Dundas was a historical mining locality, mineral field and railway location on the western foothills of the West Coast Range in Western Tasmania. It is now part of the locality of Zeehan. The town was located 5 kilometres east of the town of Zeehan, and almost 10 kilometres west of the Mount Read township. The North East Dundas Tram branched off the Emu Bay Railway approximately 3 kilometres north east of the Dundas railway connection.
Mount Dundas Post Office opened in November 1890, was renamed Dundas in 1892 and closed in 1930. The newspaper the Zeehan and Dundas Herald (1902–1922) was one of the more significant newspapers of the west coast during its operation. The Adelaide Mine near Dundas was the location of special specimens of Crocoite and other rare minerals. Dundasite is named after Dundas.
Bush Mill locomotive, used originally on the east Dundas tramway
A bridge in the rainforest is one of the remnants of the North East Dundas Tramway on the Tasmanian West coast, about four kilometres from the remains of the Williamsford Mine. The original railway line was only two feet wide (61cm) due to the steep slopes and winding hillsides. They even boasted the world’s first Garratt locomotives TGR K Class. The line continued to operate until 1925, and was officially closed on 4 July 1932. The rails were removed in the early 1940s.
Late in the 19th century, miners burrowed into the hillsides of Dundas and struck a particularly strange orebody. In search of lead and silver, the brown/black gossan overburden they discovered, was honeycombed with cavities containing cerussite and a strange beautiful red mineral, later identified as crocoite, the rare chromate of lead. Mines such as the ‘Adelaide’, ‘Red Lead’, ‘West Comet’ and ‘Dundas Extended’ burrowed into this rich gossan hill and sent huge amounts of crocoite and cerussite by oretrain to the smelters.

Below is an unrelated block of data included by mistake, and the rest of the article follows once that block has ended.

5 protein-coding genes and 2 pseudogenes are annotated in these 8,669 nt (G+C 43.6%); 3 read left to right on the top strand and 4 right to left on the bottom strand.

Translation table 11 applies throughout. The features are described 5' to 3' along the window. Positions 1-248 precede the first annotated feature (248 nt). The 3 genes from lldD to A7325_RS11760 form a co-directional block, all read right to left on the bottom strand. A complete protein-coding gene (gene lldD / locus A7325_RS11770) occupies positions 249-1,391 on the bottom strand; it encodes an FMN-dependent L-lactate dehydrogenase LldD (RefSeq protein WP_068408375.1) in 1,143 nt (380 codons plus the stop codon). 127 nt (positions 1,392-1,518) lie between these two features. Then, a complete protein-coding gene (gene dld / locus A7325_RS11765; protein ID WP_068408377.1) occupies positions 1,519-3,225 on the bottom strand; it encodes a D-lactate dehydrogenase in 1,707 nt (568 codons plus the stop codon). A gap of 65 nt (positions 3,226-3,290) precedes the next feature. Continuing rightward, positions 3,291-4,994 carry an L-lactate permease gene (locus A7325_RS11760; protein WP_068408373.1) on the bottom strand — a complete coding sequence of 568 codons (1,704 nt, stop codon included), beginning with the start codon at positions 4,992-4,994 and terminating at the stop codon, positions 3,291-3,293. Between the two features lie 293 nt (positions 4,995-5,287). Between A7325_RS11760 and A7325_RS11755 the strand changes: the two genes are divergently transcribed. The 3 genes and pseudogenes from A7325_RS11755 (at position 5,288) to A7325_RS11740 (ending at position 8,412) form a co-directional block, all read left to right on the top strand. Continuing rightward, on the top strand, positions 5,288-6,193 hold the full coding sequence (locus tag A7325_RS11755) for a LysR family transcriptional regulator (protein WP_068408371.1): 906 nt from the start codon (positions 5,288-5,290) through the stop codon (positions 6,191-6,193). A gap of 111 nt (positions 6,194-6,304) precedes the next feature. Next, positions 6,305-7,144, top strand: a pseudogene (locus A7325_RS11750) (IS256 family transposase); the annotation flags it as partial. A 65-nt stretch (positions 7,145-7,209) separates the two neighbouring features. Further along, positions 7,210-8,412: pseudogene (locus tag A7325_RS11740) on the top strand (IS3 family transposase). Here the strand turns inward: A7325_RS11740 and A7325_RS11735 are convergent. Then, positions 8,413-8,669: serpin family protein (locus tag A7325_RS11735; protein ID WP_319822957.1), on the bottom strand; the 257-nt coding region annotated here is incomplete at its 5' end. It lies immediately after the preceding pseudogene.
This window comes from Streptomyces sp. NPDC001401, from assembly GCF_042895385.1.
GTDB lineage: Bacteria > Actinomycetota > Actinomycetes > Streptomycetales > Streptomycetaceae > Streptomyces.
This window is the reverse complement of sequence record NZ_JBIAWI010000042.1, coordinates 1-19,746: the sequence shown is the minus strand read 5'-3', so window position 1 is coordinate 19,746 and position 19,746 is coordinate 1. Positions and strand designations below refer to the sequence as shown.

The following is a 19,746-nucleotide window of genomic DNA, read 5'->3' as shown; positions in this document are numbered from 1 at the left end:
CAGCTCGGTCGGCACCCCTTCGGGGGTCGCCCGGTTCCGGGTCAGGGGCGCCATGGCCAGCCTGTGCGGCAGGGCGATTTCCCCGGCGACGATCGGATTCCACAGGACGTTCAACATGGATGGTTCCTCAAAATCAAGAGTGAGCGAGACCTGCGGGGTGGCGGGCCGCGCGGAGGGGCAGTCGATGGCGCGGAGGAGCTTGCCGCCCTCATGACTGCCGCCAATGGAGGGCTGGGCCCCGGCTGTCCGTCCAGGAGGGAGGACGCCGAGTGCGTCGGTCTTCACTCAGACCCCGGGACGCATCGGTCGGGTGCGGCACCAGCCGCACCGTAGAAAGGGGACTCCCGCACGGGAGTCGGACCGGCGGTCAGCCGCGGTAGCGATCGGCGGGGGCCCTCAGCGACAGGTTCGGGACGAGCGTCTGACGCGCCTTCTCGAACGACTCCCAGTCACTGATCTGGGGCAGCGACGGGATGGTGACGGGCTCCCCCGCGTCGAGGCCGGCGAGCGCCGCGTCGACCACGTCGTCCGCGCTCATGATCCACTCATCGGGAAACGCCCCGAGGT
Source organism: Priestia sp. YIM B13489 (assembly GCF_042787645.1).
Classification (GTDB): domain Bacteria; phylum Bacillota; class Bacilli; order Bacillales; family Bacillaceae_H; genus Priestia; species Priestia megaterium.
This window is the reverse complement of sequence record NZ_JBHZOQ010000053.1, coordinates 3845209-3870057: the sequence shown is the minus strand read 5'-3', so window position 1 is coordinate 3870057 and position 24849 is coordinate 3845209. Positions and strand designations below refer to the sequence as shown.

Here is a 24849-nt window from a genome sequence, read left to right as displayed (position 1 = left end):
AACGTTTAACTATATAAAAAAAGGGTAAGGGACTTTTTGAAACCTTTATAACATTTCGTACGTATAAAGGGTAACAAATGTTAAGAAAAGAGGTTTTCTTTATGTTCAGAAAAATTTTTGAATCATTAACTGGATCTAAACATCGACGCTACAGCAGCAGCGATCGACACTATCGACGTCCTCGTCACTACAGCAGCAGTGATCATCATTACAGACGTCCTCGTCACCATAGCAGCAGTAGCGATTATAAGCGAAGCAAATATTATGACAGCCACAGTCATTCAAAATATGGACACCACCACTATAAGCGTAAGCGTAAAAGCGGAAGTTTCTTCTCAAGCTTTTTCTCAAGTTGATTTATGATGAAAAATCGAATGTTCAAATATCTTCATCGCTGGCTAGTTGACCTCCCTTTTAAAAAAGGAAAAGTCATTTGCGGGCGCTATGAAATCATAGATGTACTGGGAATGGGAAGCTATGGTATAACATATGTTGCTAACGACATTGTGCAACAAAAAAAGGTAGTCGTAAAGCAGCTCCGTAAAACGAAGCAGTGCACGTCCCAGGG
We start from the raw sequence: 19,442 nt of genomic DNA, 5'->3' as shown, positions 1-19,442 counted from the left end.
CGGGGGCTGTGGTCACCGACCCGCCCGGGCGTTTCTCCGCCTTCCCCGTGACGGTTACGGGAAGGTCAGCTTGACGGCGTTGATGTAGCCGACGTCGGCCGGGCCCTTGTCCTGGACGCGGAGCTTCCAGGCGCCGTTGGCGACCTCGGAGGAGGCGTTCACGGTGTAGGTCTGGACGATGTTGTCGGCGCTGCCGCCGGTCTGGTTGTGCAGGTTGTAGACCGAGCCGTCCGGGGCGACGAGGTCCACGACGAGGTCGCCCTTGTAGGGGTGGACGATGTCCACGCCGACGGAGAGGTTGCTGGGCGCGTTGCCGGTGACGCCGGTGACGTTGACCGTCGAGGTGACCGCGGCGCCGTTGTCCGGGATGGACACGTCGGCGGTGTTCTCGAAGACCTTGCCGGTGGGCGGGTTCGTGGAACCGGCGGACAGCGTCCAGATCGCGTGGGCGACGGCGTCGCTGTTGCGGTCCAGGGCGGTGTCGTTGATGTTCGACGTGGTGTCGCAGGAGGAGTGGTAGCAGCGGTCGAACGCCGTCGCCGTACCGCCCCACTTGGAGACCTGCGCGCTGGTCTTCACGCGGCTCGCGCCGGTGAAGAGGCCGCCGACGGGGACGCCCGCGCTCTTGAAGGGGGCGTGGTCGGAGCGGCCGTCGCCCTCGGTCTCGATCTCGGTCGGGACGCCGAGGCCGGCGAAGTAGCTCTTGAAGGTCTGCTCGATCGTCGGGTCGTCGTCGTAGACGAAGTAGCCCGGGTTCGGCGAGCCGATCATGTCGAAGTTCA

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Once through the oxidised zones, and deep into the orebodies, the metal content of the ores gradually petered out, and the huge costs involved in pumping out the large volumes of water from the mines gradually killed them off one by one. The mines returned to wilderness until enterprising mineral collectors, appreciating the beauty and value of the specimens, decided to reopen some of the mines for mineral specimen mining.
The most successful of these mines has been the ‘Adelaide’ Mine. The ‘Adelaide’ lease has been held by Frank Mihajlowits since the 1970's and in this time some magnificent specimens have been won from the mine.
Dundas has long been famous for the Crocoite specimens that it has produced. In the past countless numbers of fine Crocoite specimens were destroyed as this mineral was used as flux in the smelters. Today the only producing mine is commercially harvested for the collectors market and pockets of good specimens are very rarely found. The most famous mine was the Adelaide Mine which ceased operations in the late 1970's but has underwent a recent burst of sporadic production. The track into the mine, about 12 kms from Zeehan, is 4wd only in wet weather, and contains a number of locked gates to keep deter undesirables. Most fossicking takes place around the numerous old silver lead workings.